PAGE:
Foundation of Creative Writing

Eng 625D Foundation of Creative Writing

Professor Gary Pak

Fall 2018

Monday, 3:30-6 PM


The purpose of this course is to give the graduate creative writing student an introduction to the history, traditions, influences and current trends in creative writing. With this in mind, we will look at one basic question, “Why write?” Of course, there are other corollary questions that will be considered, such as “For whom are we writing?” and “Whose art is it?” And, given the events of this changing world, we will also investigate two questions that deal with the contention between two cultural “camps”: “Is art for art’s sake?” and “Is all art political?” Also to be discussed are other relevant, perhaps more practical, topics, such as creative writing pedagogy, writing groups, writer retreats, MFA programs, reading lists, etc.


More specifically, we will be asking these questions (and others) during the course of the term:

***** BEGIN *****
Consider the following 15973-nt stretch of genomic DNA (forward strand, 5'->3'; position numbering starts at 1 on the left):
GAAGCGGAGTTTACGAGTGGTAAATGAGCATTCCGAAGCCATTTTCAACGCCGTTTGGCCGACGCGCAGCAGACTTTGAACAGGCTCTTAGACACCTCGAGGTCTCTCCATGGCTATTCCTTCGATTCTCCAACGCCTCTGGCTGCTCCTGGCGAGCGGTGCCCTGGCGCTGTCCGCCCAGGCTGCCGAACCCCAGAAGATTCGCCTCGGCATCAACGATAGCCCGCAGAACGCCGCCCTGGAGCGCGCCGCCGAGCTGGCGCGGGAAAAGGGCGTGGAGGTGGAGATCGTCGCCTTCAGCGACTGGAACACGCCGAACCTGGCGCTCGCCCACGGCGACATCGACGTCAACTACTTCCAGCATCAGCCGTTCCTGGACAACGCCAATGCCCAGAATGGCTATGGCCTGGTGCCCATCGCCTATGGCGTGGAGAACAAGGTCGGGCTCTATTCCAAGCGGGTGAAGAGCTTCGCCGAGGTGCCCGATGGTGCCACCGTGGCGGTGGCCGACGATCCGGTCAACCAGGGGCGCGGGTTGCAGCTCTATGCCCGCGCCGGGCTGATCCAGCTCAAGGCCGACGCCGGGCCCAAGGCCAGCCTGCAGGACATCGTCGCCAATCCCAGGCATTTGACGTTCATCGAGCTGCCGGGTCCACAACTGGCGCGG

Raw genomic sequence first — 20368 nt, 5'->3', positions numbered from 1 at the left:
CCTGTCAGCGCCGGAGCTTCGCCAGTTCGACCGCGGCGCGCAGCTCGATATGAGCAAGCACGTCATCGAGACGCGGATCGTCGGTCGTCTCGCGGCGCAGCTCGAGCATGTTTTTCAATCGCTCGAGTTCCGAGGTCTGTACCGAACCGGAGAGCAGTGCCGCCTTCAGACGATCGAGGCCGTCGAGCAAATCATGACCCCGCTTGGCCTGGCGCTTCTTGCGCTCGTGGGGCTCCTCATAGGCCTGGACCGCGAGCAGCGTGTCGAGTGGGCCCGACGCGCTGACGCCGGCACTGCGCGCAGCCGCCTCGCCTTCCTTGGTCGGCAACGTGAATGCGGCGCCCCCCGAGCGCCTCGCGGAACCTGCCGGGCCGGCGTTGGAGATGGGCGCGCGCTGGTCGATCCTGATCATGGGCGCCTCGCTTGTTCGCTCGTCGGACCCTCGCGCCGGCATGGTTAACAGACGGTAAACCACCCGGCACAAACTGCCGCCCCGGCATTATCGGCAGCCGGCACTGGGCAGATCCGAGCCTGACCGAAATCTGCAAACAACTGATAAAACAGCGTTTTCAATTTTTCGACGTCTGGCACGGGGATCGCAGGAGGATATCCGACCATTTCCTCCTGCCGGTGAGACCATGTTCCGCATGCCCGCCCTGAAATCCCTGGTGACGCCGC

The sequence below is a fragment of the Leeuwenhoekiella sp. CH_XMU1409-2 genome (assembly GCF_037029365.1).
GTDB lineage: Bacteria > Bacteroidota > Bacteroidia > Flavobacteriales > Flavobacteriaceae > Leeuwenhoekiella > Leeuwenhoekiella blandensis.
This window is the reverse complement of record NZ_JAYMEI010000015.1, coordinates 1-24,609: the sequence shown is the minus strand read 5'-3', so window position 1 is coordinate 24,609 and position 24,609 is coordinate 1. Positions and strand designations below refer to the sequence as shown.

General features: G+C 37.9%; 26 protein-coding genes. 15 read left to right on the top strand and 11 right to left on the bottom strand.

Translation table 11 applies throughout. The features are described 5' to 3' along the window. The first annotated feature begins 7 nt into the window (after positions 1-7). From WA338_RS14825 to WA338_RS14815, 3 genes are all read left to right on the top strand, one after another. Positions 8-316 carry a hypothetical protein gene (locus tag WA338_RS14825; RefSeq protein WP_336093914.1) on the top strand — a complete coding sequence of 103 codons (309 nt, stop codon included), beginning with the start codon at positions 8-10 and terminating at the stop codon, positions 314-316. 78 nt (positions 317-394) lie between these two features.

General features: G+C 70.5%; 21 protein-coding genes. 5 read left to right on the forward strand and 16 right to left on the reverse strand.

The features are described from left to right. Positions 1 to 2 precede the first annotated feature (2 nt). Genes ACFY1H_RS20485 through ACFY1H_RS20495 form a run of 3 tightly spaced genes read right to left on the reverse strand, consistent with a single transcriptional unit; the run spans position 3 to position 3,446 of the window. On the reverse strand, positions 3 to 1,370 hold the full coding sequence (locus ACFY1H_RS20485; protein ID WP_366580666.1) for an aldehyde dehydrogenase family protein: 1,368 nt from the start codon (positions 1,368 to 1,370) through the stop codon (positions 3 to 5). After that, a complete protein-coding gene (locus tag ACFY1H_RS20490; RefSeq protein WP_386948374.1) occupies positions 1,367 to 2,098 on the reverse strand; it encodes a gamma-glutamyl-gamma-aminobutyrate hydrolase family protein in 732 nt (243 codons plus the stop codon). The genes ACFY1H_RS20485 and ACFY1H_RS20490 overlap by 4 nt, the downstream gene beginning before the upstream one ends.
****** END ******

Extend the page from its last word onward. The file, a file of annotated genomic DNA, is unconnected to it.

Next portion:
• What is writing?
  • What is art?
  • What is the state of writing in the world?
  • What is the writing process?
  • Who owns the past?
  • Whom am I writing for?
  • Is writing a reflection of a MUSE or dialectical engagement with the MATERIALIST WORLD? Or…?


Course Requirements:

  • A 2-3 page research proposal.
  • A standard seminar paper (10-15 pages).
  • Ten weekly reactions to the readings, submitted to the class blog.
  • Two short class presentations: an in-class research report and a 15-minute talk at a departmental colloquium.
  • Full attendance and active participation in class.



  • Foundational knowledge of the theories and methods of creative writing in its historical breadth.
  • Understanding of advanced creative writing research methods and creative techniques.
  • Written and oral ability to place one’s own creative work within broader artistic conversations.
  • Independent research (using primary and secondary sources) and/or creative skills.


Course texts (subject to change):

John Berger, Ways of Seeing; Lajos Egri, The Art of Dramatic Writing; David Gershom Myers, The Elephants Teach; Toni Morrison, Playing in the Dark; Ngugi Wa Th‘iongi, Decolonising of the Mind; Jean-Paul Sartre, What is Literature?; and a course packet (uploaded to Laulima “Resources”) of readings by Margaret Atwood, Bertolt Brecht, André Brink, Carlos Bulosan, John Gardner, Epeli Hau‘ofa, Robert Henri, Jane Kramer, Ayn Rand, Alan Sillitoe, Mao Tse-tung, Albert Wendt, and others.